Using a compass
The magnetic compass has been used for navigation for hundreds of years. At one time, it was the only reliable means of direction-finding on days when the sun and stars were not visible. Nowadays, sophisticated equipment is available that enables users to determine bearings accurately and to pinpoint locations to within a few metres. However, such equipment has not made the compass obsolete. It is still a very practical tool for navigation for many small craft and for people on foot. Even airplanes and ships equipped with more sophisticated equipment often carry compasses as backups.
Compasses come in a variety of shapes and sizes depending on their intended use. The type of compass used on a ship or aircraft is a complex electronic or mechanical device capable of compensating for both the motion of the craft and its metallic structure. At the other extreme are small pocket compasses of low precision intended for casual use.
Regardless of their intended purpose or the complexity of their construction, most mechanical compasses operate on the same basic principle. A small, elongated, permanently magnetized needle is placed on a pivot so that it may rotate freely in the horizontal plane. The Earth's magnetic field exerts a force on the compass needle, causing it to rotate until it comes to rest in the same horizontal direction as the magnetic field. Over much of the Earth, this direction is roughly true north, which accounts for the compass's importance for navigation.
Area of compass unreliability
The horizontal force of the magnetic field, responsible for the direction in which a compass needle is oriented, decreases in strength as one approaches the North Magnetic Pole, where it is zero. Close to the pole, an area is reached where the frictional forces in the pivot are comparable to the horizontal forces of the magnetic field. The compass starts to behave erratically when the horizontal force falls below 6000 nT, and eventually, as the horizontal force decreases to less than 3000 nT, the compass becomes unusable.
These definitions are only guidelines, and experience has shown that with care, high quality mechanical compasses can be used, even in areas where the horizontal force is less than 3000 nT. Electronic compasses will operate regardless of the horizontal field strength. However, both mechanical and electronic compasses are subject to another problem within the area of compass unreliability - daily fluctuations in magnetic declination become increasingly large as one approaches the North Magnetic Pole. Where the horizontal force is less than 3000 nT, daily fluctuations in excess of 5 degrees are normal. Therefore, even if you compass is functioning correctly it may not be pointing where you think it is.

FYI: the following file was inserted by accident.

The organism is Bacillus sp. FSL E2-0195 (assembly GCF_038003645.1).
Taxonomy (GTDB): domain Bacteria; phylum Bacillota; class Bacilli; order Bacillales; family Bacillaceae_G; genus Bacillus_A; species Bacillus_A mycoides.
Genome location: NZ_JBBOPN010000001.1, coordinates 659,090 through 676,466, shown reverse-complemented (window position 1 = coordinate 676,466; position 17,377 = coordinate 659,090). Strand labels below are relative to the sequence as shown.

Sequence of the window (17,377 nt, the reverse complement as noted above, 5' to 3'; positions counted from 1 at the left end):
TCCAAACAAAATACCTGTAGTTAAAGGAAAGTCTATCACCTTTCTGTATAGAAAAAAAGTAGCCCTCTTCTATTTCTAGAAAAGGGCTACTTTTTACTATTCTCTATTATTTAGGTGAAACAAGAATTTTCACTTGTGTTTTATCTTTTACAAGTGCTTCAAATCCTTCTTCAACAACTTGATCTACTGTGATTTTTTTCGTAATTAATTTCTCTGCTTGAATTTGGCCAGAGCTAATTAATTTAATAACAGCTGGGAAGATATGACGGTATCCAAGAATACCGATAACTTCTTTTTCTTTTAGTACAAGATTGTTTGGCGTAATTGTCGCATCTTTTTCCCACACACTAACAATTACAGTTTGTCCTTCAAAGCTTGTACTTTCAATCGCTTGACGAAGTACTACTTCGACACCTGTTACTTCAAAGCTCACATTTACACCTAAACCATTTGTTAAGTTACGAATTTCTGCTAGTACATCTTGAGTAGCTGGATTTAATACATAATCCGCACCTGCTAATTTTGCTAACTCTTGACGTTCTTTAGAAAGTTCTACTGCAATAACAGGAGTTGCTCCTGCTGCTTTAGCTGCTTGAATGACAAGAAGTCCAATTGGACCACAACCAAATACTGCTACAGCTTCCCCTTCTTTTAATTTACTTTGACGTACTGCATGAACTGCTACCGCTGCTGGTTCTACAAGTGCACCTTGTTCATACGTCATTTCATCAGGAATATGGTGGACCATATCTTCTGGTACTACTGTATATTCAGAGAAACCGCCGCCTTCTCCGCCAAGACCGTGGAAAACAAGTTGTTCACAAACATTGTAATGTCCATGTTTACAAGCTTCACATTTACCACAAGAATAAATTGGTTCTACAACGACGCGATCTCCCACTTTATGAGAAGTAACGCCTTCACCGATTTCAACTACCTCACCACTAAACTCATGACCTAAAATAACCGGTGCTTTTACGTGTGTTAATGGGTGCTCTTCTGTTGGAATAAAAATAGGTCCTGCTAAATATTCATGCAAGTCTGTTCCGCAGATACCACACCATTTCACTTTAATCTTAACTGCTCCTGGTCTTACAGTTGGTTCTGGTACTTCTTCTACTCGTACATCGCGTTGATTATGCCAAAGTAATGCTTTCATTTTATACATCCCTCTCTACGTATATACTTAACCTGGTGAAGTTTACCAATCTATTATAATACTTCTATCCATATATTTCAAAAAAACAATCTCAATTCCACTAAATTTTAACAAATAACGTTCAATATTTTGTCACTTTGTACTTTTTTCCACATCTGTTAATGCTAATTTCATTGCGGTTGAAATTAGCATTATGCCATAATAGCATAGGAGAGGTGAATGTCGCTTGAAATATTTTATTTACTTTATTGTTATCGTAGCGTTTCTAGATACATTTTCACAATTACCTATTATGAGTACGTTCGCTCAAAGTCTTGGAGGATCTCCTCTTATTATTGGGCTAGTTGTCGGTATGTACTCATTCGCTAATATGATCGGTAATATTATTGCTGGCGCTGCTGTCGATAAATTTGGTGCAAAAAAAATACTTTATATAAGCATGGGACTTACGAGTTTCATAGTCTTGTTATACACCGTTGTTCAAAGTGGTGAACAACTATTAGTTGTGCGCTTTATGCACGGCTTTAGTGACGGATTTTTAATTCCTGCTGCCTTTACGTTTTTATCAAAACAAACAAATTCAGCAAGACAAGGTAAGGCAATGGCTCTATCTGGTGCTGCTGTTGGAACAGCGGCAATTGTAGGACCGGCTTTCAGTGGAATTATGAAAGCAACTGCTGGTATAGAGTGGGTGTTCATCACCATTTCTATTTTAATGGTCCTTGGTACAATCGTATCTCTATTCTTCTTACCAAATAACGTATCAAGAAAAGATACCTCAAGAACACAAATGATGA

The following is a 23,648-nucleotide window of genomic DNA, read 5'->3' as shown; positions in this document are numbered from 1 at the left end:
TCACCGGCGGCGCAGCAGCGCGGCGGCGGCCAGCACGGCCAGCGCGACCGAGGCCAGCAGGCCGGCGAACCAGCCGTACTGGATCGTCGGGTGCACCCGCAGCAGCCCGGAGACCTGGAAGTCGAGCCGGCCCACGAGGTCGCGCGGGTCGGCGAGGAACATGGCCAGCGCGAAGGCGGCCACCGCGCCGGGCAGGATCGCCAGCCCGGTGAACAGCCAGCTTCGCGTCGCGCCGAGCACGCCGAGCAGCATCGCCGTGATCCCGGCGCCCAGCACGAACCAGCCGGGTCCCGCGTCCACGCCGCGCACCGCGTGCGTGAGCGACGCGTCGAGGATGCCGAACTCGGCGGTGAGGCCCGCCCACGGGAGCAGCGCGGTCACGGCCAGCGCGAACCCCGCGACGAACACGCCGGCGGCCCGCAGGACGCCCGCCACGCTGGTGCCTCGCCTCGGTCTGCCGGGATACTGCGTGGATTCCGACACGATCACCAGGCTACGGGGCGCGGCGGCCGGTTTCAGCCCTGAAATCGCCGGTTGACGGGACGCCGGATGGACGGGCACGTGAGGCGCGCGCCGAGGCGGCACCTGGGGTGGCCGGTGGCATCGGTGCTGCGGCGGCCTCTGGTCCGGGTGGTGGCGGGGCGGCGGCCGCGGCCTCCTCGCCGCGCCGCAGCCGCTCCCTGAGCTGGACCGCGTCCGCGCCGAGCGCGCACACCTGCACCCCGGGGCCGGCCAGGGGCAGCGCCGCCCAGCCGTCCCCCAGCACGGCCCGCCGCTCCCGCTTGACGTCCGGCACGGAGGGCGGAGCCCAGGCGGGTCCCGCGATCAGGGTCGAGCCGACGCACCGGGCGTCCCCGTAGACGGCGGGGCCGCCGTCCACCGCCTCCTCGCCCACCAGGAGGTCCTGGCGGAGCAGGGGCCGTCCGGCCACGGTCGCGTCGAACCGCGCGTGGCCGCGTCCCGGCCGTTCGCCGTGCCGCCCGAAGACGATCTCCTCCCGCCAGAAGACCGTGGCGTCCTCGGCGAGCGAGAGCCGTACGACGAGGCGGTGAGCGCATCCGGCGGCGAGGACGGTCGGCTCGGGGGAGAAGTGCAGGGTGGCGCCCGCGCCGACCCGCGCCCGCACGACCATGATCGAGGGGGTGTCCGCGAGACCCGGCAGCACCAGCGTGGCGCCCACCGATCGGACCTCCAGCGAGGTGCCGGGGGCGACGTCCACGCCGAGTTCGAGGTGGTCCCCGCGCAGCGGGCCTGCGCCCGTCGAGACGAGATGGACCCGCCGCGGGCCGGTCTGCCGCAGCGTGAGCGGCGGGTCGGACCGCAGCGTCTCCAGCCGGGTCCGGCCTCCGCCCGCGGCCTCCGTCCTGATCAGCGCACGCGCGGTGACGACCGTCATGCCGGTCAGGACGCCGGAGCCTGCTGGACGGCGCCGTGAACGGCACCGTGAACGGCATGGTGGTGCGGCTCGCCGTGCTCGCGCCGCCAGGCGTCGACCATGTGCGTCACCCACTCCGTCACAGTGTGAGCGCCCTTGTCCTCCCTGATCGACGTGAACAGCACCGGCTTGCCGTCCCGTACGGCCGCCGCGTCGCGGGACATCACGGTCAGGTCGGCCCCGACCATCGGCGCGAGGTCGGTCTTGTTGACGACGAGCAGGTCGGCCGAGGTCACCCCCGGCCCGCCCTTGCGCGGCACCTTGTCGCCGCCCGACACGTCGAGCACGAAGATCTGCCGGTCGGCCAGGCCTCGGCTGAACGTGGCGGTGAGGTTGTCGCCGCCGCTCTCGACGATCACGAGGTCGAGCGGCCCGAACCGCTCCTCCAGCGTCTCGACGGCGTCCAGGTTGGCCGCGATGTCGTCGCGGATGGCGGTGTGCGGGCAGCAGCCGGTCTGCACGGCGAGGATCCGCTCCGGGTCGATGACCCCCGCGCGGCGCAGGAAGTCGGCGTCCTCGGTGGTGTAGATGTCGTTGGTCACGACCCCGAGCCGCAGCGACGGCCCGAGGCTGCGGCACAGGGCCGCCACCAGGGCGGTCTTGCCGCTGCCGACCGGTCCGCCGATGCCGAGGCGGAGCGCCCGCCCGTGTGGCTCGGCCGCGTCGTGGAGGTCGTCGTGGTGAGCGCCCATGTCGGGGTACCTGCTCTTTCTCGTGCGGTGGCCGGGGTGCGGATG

Finding your way by compass
Navigating by compass requires determining bearings with respect to true or grid north (in the following we will assume grid north) from a map sheet and converting them to magnetic bearings for use with a compass. One way of doing this is given in the following steps.
- Place the compass on the map with the direction-of-travel arrow pointing along the desired line of travel.
- Rotate the compass dial so that the parallel lines within the capsule line up with the grid lines on the map. Convert the grid bearing to a magnetic bearing using the information given
on the map sheet. Adjust the dial to read the value of the magnetic bearing opposite the direction of travel arrow.
- Now pick up and rotate the whole compass until the red end of the needle points to the north marker on the dial. The direction-of-travel arrow on the compass card will point to your destination. Choose a landmark in that
direction and walk towards it.
Navigating by map and compass involves much more than simply converting bearings from true to magnetic. Anyone who plans to use a compass during a wilderness trip should read one of the many fine books that have been written on the subject. Some of these are listed in the references.
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